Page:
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I was recently appointed to the editorial board of an academic math journal. I'm excited about this position, and I want to do the best job I can. I have no experience with the role however, other than my interactions with journal editors as an author and reviewer.

What makes a good editor? Those of you who are academic journal editors, what do you wish you knew when you were just starting out?

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Here's my advice to you, as a long-time member of editorial boards and, more recently, (co-)Editor-in-Chief: Ask!

Many of us get thrown into this role at one point or other in our lives, and think that we can figure things out, but the reality is that there will be many cases where you simply don't know for sure what to do. In that case, ask around. Ask your older colleagues who've had this role for a while. Ask your editor-in-chief. (In fact, you should have probably asked the questions in your post to your EiC to begin with!) Ask the other members of the editorial board. Don't try to muddle through by yourself, but use the resources you have and assume that the people around you are there to help you figure out what to do.

In addition to this, here are a couple of guidelines you should also follow:

  • Act ethical: If it is conceivable that a reviewer you have in mind might have a conflict of interest on the paper, don't assign them. If you could possibly be conceived as having a conflict of interest yourself, ask the Editor-in-Chief to assign the paper to someone else.

  • More than anything else, the reputation of the journal (and, by extension, your reputation as an editor) rests on whether you turn around papers within the timeline the journal strives for. You will frequently assign papers to reviewers who don't respond to your invitation; or who say that they will do the review, but then don't end up doing in a timely manner or at all. Don't let things drag on. Email them again. If they don't respond, call them. If you can't get a commitment from them, unassign them and assign the paper to another reviewer with the request to turn around the review in a shorter timeline (whatever time you have left after the delay). That will occasionally involve calling in a favor from a friend, and sometimes doing the review yourself. In any case, don't let things sit forever -- problems with timeliness don't tend to work themselves out magically.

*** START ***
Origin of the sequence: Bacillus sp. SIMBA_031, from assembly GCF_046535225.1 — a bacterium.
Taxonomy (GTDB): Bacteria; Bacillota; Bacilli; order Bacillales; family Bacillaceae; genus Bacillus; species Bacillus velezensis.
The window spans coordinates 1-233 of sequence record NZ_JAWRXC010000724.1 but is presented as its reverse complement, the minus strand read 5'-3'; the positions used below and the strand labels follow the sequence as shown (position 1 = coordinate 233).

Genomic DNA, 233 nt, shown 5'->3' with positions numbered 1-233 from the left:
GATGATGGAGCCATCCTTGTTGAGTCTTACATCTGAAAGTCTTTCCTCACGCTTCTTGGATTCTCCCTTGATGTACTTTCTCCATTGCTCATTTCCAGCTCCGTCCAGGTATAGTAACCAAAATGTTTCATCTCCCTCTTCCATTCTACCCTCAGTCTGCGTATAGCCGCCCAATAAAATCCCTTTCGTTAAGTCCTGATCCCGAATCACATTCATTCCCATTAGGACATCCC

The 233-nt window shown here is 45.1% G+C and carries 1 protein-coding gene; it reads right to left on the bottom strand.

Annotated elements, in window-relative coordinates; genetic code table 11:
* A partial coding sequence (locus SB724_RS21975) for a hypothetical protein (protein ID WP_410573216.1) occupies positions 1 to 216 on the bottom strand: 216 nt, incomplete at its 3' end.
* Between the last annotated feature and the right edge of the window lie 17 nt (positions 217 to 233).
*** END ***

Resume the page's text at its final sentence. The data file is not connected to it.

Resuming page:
• If you disagree with a reviewer when you make a decision (say, because the reviewer writes a rather short review and recommends publication; but you feel that the review is not of sufficient quality and want to discard it and instead go with the other reviewer who was more critical), then explain your decision. In fact, explain any of your decisions to both the authors and the Editor-in-Chief. People sometimes think of editorial boards as composed of these inscrutable people who nefariously make decisions in smoke-filled rooms based on their current mood; but in reality, editors just do the best they can with the information they have, and then forget to explain their thinking. In other words, whatever it is that's on your mind, communicate it to the people who might want to know, rather than letting them guess.